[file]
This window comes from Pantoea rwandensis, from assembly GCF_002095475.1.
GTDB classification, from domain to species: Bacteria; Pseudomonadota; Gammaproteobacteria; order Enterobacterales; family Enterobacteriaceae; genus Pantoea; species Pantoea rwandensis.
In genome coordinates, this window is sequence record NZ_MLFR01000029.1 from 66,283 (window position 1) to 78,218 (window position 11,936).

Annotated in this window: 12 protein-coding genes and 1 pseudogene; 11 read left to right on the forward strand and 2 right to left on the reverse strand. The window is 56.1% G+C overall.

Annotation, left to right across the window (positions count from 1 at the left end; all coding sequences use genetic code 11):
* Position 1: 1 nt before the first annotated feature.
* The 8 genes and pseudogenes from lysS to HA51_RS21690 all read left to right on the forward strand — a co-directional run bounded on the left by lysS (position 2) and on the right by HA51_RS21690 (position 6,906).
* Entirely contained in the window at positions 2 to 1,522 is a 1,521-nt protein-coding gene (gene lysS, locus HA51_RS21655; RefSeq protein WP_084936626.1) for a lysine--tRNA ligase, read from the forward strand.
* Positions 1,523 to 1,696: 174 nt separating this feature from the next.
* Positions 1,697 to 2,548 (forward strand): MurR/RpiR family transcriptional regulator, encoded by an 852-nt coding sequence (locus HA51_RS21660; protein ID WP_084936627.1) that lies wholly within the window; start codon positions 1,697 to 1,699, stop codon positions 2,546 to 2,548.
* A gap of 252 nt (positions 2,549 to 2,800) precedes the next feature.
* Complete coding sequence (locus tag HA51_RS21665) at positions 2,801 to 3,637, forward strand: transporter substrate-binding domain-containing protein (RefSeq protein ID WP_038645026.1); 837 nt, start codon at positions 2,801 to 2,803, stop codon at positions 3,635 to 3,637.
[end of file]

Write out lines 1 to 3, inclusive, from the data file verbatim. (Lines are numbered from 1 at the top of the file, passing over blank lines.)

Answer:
This window comes from Pantoea rwandensis, from assembly GCF_002095475.1.
GTDB classification, from domain to species: Bacteria; Pseudomonadota; Gammaproteobacteria; order Enterobacterales; family Enterobacteriaceae; genus Pantoea; species Pantoea rwandensis.
In genome coordinates, this window is sequence record NZ_MLFR01000029.1 from 66,283 (window position 1) to 78,218 (window position 11,936).